THOMAS 0. METCALF DEAN OF BOSTON PRINTERS
At 80 Celebrates His Birthday With Many Recognitions From the Trade
THOMAS O. METCALF OPERATING HIS HAND PRESS THAT HE USED BACK IN 1871
Hale and hearty on his 80th birthday is Thomas O. Metcalf, one of the silver-haired deans of the printing industry in Boston, and the trade celebrated the day with him, showering him with gifts and good wishes.
Mr Metcalf has been doing business in Boston since 1876, when he set up shop at 101 Milk st, on the site where now stands the towering Telephone Building. Prior to that he had a small place in what was the old Lemuel Dean general store, on Washington st, South Dedham. He operated this little plant while working part time as a bookkeeper in the Winslow Brothers’ tannery at South Dedham.
In 1883 Mr Metcalf removed from Milk st to 48 Oliver st, overlooking Fort Hill sq, and a quarter century ago secured 600 sq ft of floor space at 152 Purchase st, where the business has since expanded so as to require 10,000 square feet of floorage
Born in Cumberland, R I, Sept 30, 1849, Mr Metcalf was brought by his parents at the age of 3 to South Dedham, and has lived continuously ever since in that section, now Dedham town. He attended Everett Grammar School there, graduating in 1867. During 60 years he has been a steady reader of the Boston Globe, and says philosophically, that he has found its columns full of instruction.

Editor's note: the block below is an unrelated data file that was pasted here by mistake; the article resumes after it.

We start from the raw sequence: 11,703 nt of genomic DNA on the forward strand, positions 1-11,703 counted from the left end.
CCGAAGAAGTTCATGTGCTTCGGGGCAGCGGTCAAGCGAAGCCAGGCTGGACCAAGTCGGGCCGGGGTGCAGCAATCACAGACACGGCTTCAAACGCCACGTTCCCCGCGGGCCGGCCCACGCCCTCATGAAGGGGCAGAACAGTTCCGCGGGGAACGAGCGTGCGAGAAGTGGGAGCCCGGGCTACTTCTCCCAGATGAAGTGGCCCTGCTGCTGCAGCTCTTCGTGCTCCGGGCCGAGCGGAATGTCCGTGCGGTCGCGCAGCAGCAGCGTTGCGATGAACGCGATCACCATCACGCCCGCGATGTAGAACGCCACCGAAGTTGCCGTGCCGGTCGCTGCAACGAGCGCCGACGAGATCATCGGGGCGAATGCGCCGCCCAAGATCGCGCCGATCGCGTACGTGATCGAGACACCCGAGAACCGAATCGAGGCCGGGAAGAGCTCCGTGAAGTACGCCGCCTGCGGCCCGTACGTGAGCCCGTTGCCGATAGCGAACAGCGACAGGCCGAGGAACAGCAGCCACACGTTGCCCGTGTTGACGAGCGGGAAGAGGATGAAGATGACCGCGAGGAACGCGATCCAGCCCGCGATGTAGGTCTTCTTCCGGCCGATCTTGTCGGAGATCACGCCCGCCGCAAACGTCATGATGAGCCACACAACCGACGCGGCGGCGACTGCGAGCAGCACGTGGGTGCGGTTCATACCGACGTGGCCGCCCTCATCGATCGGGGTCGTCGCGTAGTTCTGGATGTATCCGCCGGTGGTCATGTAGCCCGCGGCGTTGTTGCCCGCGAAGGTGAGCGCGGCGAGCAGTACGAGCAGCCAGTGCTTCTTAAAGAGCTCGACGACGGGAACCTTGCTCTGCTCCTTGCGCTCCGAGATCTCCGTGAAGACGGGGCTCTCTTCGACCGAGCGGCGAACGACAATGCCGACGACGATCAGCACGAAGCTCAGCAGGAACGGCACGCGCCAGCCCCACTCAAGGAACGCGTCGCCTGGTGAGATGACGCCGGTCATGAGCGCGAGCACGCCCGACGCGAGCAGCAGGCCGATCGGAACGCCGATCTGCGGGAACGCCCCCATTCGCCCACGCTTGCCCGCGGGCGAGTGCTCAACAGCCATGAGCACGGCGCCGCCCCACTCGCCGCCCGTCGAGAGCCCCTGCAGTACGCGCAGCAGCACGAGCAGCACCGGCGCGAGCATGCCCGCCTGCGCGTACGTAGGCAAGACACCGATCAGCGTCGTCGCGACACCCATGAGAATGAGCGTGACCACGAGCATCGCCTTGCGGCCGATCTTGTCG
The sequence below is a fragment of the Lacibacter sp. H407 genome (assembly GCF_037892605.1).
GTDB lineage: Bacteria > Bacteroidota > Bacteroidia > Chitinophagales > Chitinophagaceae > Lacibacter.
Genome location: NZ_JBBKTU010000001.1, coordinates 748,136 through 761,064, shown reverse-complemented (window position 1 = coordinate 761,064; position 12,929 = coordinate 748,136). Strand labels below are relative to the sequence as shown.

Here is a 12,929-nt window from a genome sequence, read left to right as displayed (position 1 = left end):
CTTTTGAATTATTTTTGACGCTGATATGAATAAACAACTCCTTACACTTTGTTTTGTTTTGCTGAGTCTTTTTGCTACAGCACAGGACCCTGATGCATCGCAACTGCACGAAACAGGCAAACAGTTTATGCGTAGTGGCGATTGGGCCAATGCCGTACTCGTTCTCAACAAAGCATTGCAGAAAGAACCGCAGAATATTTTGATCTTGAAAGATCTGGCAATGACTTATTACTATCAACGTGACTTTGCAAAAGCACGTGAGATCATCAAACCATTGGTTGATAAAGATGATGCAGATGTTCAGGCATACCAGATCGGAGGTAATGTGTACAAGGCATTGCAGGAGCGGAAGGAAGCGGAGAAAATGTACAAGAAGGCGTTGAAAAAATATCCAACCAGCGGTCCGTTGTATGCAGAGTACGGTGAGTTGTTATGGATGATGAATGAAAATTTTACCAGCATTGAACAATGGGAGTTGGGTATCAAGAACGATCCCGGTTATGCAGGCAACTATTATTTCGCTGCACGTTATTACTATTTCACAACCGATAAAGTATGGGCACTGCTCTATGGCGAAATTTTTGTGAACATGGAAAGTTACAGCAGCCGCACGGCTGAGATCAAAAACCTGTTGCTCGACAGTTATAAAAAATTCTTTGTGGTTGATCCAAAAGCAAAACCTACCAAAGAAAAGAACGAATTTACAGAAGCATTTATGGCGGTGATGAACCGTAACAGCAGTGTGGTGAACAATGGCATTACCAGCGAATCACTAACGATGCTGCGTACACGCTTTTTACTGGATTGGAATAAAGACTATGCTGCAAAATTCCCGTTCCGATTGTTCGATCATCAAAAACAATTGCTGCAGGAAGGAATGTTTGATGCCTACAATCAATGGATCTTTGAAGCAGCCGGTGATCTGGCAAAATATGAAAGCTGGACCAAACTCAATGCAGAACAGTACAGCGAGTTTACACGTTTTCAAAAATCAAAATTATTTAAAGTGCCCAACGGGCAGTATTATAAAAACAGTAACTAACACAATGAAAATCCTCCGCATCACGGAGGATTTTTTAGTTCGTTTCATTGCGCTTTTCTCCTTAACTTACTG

After quitting grammar school Mr Metcalf was employed as station agent at Norwood, Walpole and Readvllle 03 the old Boston, Hartford & Erie for 4 time before going to work at the tannery.
Still clear-eyed and mentally alert, Mr Metcalf has enjoyed the best of health through the years, and attributes this in no small measure to his adherence to the general rule of “moderation in all things.” He never has used liquor or tobacco. He managed to get daily outdoor exercise at walking.
In 1888 he was married to Sarah L, Colcord of Norwood. Their two children, Prof Robert D. Metcalf of the Hebron Academy, department of English, and Mrs Mildred Metcalf, a teacher of French in New Haven High School, came to the Metcalf home, 121 Walpole st, over the week-end for their father’s birthday observance.
When Mr Metcalf set up shop in Boston he began business with the little hand press shown herewith, which he purchased second-hand at $25 from the Curtis & Mitchell Co. It bears the mark of Sam’l Orcutt, and Mr Metcalf believes it to be more than a century old. Today there are 21 presses in the Metcalf shop.
As Mr Metcalf has been coming almost daily to Boston from Norwood since 1876, when he started business here, his friends claim for him the distinction of being the longest commuter in period of time on that railroad branch.